Nepal Telecom urged to focus on quality, price and service
Consumer rights activists have suggested to Nepal Telecom (NT) to concentrate on three aspects—quality, price and service. And to allow NT to do so, they have also urged the government to let it operate as an independent telecom service provider.
With the government holding a majority stake in the company, NT has to go through lengthy paperwork when making any decision which has hampered efficiency and retarded growth. Unions of NT employees too have been demanding a stop to political intervention to allow their organization to maintain its leading position.
“The government has been treating NT as one of its departments with political and bureaucratic interference,” said Jyoti Baniya, general secretary of the Consumers Right Protection Forum, addressing a social dialogue programme on the challenges and priorities of Nepal Telecom in the present context on Friday. He added that it had been vital for NT to start removing political restraints to make the institution quality and service oriented.
NT holds a 58 percent market share in Nepal’s telecom sector. Its closest rivals Ncell and United Telecom hold 36 percent and 5 percent respectively. Recently, the number of telecom subscribers in the country has crossed 10 million.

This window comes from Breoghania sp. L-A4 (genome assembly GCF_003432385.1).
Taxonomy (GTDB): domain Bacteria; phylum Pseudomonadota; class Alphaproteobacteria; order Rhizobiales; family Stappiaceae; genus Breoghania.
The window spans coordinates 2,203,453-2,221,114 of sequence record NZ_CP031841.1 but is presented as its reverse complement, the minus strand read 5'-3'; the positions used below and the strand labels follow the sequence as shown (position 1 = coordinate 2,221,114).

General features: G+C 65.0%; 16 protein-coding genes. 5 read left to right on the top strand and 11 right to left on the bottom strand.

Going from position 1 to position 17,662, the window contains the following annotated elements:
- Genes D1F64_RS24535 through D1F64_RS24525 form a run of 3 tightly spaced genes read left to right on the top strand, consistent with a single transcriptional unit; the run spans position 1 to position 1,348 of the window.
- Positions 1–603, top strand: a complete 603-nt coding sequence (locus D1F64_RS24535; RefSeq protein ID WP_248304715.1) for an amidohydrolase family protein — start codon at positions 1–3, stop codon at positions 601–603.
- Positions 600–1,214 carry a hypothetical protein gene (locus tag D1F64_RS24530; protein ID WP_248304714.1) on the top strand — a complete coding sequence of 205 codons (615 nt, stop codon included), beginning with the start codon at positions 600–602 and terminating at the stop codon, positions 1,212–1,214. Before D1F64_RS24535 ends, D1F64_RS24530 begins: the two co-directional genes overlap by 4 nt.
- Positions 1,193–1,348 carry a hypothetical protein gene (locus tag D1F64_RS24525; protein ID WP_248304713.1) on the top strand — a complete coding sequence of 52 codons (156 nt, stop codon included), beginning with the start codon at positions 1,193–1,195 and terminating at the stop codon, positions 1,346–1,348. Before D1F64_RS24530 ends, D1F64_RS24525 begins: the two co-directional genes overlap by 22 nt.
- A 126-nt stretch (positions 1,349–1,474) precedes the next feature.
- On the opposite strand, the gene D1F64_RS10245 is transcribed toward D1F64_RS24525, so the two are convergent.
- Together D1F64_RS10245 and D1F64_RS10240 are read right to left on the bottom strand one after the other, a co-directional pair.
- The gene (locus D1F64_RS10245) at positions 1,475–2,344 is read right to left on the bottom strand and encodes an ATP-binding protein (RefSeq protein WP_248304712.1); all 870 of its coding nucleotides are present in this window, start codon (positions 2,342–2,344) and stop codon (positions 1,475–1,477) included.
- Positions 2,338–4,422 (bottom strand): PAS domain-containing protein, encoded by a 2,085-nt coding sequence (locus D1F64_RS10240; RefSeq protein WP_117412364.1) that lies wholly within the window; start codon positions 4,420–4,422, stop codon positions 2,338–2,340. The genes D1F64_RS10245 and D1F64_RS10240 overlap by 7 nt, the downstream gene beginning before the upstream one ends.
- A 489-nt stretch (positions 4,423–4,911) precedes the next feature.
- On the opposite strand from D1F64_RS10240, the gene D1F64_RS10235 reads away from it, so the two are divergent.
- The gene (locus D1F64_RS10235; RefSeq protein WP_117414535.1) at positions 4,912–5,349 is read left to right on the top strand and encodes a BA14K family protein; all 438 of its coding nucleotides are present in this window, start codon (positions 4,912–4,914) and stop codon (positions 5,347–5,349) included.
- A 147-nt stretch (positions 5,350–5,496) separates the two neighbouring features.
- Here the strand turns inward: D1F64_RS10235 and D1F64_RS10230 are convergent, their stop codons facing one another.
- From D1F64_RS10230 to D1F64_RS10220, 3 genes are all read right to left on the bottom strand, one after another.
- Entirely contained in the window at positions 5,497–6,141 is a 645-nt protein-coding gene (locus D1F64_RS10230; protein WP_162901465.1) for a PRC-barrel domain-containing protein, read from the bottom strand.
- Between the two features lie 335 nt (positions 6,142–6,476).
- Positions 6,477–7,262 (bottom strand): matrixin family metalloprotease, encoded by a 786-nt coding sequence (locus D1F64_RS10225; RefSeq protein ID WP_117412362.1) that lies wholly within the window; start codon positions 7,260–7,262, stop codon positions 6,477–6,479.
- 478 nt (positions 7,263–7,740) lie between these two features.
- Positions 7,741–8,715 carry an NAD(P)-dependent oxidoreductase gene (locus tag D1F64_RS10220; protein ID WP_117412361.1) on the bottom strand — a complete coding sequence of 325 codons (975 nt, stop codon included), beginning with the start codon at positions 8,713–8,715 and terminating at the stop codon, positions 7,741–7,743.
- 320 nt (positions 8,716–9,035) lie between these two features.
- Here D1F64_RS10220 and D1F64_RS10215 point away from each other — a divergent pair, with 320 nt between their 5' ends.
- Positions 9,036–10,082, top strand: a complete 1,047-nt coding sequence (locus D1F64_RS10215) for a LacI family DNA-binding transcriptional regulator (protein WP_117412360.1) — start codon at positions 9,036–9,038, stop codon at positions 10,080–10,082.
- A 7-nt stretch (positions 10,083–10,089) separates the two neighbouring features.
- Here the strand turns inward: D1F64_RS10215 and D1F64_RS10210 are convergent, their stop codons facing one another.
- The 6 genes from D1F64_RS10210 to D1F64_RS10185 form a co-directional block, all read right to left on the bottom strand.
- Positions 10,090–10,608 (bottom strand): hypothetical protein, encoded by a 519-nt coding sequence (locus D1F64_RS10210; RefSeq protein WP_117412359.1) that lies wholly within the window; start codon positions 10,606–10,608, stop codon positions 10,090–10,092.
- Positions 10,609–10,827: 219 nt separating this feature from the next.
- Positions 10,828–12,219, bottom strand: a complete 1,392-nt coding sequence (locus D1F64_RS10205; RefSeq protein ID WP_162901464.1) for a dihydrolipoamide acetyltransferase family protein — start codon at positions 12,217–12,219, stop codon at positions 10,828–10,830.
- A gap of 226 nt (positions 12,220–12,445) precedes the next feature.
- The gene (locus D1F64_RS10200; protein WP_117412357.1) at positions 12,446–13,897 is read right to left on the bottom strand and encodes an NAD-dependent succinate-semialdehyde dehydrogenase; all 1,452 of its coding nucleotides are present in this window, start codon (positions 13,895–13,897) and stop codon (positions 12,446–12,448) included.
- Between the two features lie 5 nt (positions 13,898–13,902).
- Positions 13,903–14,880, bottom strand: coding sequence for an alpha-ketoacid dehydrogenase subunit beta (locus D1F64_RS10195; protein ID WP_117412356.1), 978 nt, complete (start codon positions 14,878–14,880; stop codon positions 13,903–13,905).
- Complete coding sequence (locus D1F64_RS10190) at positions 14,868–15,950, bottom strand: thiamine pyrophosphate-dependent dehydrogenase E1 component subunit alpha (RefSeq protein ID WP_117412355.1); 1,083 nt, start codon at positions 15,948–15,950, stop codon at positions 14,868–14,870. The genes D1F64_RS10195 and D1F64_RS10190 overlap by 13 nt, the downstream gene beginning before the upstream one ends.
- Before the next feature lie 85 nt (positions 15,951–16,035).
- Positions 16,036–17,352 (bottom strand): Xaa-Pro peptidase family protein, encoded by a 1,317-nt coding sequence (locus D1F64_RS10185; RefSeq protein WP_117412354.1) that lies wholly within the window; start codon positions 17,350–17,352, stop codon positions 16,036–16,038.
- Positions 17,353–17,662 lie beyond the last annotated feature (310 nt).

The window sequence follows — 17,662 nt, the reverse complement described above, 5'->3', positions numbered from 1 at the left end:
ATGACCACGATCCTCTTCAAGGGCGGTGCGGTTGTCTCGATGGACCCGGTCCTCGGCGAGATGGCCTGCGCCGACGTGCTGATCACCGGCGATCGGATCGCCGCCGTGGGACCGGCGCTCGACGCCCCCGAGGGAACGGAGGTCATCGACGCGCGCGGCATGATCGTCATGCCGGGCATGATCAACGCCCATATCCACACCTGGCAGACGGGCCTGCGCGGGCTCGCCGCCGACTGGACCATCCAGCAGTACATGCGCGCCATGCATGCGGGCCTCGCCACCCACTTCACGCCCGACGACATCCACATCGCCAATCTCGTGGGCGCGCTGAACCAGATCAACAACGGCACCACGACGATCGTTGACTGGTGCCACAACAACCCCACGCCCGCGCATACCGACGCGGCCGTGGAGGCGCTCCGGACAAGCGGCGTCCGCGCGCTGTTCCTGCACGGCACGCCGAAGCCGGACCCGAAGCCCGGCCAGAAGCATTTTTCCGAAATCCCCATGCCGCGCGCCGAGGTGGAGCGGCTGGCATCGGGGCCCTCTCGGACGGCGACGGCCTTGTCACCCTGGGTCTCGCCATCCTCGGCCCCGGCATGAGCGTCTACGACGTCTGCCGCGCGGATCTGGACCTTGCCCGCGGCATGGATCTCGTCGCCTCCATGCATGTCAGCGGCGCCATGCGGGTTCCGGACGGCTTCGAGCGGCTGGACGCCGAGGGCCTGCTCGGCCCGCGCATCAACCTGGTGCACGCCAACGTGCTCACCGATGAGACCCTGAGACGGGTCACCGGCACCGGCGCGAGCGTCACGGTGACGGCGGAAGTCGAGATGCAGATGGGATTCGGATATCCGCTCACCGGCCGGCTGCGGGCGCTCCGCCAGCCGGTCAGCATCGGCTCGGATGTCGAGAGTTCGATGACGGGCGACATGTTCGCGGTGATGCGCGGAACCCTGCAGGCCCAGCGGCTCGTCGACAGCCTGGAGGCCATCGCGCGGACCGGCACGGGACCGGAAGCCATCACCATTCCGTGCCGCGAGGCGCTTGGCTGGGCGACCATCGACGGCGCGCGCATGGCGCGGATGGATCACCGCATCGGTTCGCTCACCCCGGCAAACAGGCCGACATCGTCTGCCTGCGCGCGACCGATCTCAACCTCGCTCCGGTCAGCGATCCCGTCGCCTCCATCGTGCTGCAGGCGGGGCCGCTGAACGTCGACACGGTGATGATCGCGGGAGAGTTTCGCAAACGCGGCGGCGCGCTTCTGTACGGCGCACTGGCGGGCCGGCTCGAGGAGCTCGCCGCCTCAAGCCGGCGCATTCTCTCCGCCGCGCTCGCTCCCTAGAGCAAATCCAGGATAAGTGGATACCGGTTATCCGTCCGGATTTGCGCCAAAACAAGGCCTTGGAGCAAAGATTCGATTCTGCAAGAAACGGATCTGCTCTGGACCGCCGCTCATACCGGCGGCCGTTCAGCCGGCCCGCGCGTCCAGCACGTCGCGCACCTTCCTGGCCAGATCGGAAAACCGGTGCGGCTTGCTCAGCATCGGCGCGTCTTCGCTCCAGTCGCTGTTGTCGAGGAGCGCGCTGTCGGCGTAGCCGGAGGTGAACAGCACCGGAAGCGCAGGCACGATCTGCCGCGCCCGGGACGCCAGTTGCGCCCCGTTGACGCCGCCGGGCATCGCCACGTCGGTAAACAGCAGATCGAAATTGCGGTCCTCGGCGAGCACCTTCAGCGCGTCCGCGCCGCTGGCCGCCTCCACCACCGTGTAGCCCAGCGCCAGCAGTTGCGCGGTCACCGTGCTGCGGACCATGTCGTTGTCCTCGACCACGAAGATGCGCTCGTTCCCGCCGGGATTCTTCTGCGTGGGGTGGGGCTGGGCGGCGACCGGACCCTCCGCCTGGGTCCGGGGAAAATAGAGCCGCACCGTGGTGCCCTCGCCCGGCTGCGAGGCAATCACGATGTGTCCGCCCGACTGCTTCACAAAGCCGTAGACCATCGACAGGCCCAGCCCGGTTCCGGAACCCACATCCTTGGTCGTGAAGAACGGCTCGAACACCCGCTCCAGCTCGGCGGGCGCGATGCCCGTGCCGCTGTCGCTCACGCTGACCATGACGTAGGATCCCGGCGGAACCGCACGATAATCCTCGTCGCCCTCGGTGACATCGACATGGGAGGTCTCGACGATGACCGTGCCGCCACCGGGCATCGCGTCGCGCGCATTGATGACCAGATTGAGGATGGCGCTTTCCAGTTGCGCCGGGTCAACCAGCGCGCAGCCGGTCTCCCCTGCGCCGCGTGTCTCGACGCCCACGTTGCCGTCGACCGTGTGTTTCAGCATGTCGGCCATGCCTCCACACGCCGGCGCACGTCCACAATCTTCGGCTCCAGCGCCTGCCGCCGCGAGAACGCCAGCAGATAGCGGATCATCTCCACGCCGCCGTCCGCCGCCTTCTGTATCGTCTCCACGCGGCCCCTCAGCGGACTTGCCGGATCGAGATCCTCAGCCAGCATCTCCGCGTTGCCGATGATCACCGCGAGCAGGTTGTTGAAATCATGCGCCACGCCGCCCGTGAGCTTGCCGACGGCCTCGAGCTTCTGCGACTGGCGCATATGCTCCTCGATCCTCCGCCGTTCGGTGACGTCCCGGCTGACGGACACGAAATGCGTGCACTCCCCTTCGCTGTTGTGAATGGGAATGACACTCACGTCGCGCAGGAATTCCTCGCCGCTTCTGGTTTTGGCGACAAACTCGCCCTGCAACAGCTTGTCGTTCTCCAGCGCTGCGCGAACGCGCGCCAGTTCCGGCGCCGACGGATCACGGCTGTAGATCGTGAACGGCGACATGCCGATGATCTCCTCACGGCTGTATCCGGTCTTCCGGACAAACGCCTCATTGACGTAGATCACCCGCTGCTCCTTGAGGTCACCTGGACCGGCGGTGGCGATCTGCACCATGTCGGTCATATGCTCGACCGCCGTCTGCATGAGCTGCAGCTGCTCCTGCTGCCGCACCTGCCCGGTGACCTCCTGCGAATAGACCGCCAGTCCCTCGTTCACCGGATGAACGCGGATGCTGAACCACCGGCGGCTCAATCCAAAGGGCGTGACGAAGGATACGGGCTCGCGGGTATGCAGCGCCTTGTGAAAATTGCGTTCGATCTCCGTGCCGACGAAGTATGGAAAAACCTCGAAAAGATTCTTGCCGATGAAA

“Till a couple of years back, there was no competition. Now competition has increased pushing the telecom penetration rate to above 34 percent from 2 percent in the last three years,” said Surendra Prasad Thike, spokesperson of NT. He said that the growth itself had become a challenge for NT underlying the need for a clear and comprehensive strategy to grab the opportunity in a flourishing market or watch helplessly being crippled.
At the programme, Thike also highlight the situation of Bharat Sanchar Nigam Limited (BSNL), the state-owned telecom service provider in India that faced the first ever loss of IRs 18.82 billion during 2009-10.
The main reason for the loss was competition and a price war among telecom operators in India. According to NT, a monopolistic legacy, inadequate market strategy, poor mechanism for risk management and adherence to government rules and regulations were some of its weaknesses.
“NT has ample resources and infrastructure. However, whenever it comes to making decisions or implementing any project, there are debates hindering institutional growth,” said an official at the Nepal Telecommunications Authority, the regulator of the telecom sector.
“There are lots of chances for NT, but it depends on how it wins the hearts of customers and moves in a competitive market which is expected to be more fierce in the days to come.”